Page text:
To date, we have proof of concept that Learning Landscapes projects can promote caregiver-child interactions and learning opportunities among children and families from low-income communities, while instilling community pride and civic engagement. The Learning Landscapes initiative takes an innovative approach to joining the pursuit of educational equity with the development of Conscious Cities in order to transform unexpected places into opportunities for playful learning. By combining principles from the science of learning about how people learn best with playful activities, Learning Landscapes projects target academic content in non-traditional settings. Learning Landscapes also takes a public health approach to education, embracing Rose’s Theorem, which holds that a small dose of treatment disseminated widely to a large number of people has a larger net effect then more intensive treatment in a smaller population [101]. These interventions are low in individual effort and broad in their reach aligning with best practices in prevention science [102] and holding tremendous potential for widespread educational impact on children and families.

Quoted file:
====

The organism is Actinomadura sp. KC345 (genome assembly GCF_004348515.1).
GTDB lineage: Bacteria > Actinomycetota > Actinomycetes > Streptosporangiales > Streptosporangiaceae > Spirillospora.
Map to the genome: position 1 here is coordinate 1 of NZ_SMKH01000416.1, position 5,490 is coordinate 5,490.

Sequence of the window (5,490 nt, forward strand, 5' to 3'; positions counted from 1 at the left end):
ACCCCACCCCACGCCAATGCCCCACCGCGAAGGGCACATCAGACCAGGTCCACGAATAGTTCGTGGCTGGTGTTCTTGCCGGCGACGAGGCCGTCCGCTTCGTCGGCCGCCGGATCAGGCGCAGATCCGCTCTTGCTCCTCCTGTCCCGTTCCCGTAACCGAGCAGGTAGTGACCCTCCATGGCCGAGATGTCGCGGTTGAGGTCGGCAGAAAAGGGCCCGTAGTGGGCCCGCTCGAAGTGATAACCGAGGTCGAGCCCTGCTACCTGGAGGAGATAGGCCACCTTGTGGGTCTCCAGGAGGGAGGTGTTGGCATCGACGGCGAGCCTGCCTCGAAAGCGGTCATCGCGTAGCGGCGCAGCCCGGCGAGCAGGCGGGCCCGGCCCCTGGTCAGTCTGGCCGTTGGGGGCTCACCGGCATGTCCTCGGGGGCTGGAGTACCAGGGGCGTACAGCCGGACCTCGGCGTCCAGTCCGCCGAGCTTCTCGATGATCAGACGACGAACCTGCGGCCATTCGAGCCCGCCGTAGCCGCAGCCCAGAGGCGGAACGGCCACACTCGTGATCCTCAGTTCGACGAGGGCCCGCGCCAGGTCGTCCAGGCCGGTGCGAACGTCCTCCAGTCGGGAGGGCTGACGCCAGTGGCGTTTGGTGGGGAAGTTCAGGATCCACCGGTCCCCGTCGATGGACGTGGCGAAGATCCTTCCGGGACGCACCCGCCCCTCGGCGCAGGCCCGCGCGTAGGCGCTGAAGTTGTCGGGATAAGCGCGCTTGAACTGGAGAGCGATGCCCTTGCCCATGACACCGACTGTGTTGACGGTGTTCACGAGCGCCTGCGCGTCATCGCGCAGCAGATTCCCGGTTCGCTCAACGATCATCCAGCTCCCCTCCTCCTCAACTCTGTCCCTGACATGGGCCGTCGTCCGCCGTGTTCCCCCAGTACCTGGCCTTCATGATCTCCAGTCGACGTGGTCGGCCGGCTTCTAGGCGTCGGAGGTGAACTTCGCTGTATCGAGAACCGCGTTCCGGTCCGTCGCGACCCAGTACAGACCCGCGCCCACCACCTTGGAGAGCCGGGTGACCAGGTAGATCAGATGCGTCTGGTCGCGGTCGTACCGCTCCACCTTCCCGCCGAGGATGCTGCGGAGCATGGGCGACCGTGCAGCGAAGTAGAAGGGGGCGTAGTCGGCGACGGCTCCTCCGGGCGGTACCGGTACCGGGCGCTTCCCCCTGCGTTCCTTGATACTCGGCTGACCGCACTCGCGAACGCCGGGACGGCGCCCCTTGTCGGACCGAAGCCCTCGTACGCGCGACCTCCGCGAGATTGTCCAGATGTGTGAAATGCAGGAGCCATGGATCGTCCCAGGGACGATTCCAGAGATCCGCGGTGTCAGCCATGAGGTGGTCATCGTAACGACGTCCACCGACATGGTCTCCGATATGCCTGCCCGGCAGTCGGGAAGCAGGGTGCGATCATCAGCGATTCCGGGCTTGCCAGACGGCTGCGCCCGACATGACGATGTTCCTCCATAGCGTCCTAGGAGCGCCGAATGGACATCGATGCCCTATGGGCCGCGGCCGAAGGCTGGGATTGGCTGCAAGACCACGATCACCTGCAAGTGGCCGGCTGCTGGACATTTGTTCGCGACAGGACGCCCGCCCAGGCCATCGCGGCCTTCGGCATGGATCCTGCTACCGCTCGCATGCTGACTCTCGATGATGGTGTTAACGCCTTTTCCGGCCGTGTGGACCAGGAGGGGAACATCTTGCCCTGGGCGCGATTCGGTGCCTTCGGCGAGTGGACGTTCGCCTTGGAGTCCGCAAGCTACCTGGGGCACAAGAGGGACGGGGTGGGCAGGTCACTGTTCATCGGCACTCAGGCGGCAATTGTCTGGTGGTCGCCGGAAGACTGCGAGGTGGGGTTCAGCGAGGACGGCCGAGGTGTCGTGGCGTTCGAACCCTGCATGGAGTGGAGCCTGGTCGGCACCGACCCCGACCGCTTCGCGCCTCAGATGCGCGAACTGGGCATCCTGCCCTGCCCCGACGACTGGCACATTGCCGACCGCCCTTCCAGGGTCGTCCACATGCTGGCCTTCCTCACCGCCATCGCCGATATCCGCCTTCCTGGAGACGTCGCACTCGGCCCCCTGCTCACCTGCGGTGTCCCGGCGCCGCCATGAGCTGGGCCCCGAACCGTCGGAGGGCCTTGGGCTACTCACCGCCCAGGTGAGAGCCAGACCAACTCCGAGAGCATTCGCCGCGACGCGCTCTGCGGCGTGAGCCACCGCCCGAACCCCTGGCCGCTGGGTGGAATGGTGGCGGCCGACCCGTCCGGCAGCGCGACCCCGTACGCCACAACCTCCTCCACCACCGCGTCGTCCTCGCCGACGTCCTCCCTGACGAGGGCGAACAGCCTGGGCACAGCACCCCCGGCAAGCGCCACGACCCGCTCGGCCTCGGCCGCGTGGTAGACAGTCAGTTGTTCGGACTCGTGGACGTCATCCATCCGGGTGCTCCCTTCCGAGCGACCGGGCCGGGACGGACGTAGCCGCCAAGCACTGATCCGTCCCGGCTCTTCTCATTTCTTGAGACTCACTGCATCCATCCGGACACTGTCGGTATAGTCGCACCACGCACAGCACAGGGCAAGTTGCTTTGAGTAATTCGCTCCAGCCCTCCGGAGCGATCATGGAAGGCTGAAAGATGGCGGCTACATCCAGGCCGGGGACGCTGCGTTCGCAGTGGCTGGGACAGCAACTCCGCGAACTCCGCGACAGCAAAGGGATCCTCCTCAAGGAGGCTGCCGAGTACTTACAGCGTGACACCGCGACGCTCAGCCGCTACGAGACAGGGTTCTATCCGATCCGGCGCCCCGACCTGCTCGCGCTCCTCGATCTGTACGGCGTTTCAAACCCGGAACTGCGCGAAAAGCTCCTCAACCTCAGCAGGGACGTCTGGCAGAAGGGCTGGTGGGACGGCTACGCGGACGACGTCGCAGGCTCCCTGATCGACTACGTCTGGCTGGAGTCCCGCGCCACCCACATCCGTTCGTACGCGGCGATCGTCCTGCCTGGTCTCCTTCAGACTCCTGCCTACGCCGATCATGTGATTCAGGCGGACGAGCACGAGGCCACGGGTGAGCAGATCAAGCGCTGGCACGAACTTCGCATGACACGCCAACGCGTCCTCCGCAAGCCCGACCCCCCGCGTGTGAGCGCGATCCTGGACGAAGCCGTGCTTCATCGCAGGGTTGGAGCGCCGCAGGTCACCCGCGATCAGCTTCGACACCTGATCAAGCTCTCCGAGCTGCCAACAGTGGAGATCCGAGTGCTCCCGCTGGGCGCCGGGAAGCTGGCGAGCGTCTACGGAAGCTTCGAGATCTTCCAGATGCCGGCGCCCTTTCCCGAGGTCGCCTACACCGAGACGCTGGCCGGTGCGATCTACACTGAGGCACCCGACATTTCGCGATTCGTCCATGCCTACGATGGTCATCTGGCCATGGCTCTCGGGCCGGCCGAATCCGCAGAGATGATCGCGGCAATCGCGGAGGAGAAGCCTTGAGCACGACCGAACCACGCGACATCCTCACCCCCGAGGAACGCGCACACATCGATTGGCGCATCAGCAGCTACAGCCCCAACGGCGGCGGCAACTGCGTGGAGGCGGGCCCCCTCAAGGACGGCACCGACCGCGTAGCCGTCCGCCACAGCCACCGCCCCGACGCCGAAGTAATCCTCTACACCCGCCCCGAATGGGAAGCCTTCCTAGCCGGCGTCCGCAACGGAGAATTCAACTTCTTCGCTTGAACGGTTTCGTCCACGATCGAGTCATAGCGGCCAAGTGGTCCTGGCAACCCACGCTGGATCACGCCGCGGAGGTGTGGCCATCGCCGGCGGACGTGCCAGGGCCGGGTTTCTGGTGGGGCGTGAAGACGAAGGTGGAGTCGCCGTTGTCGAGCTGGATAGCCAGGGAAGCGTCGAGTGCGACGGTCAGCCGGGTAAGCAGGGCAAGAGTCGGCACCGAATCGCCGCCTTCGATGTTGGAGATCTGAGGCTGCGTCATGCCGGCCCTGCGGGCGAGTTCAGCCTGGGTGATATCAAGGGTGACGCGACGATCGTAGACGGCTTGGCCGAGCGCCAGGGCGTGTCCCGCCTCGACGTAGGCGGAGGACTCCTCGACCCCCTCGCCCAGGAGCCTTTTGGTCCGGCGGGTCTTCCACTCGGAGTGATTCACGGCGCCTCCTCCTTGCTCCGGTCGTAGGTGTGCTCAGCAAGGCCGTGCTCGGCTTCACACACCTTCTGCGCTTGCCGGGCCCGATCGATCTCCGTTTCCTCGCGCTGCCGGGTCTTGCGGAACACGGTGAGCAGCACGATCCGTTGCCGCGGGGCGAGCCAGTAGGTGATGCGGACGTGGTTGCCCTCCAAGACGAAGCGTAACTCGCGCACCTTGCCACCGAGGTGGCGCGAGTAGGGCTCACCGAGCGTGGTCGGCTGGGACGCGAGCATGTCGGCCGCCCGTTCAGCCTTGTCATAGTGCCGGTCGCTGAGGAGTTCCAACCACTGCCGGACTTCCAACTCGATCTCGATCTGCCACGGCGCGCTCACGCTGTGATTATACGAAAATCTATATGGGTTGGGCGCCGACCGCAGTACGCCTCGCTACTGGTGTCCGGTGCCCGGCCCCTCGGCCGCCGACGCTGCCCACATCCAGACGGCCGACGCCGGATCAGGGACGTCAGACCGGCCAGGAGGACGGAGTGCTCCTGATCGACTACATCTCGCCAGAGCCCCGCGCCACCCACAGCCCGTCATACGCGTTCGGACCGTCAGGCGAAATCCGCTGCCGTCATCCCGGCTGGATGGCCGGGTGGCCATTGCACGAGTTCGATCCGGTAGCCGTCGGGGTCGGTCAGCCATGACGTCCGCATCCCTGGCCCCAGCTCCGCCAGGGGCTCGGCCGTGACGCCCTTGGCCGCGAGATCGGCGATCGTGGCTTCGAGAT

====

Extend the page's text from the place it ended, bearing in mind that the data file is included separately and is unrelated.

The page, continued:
We began by asking if we could bring people together in a public space to explore playful learning in the Ultimate Block Party. UBP showed us that families are eager to learn more about educating their children outside of school and that interacting with as few as three playful learning activities can change their views of the potential for learning through play [51]. Next, we asked how trapped spaces, like supermarkets, could be infused with learning opportunities. Supermarket Speak demonstrated that signage in the places families spend their time can produce a meaningful boost in caregiver-child interactions in low-income neighborhoods [63]. Building on that investigation, we extended playful learning opportunities into public spaces. Urban Thinkscape is a model for community engagement and urban revitalization [81]. Finally, we developed a game to integrate even more sophisticated content into such public space installations. Parkopolis elicited the intended STEM language, engagement, and approaches to learning skills in an unsupervised setting that may generalize to city parks around the globe.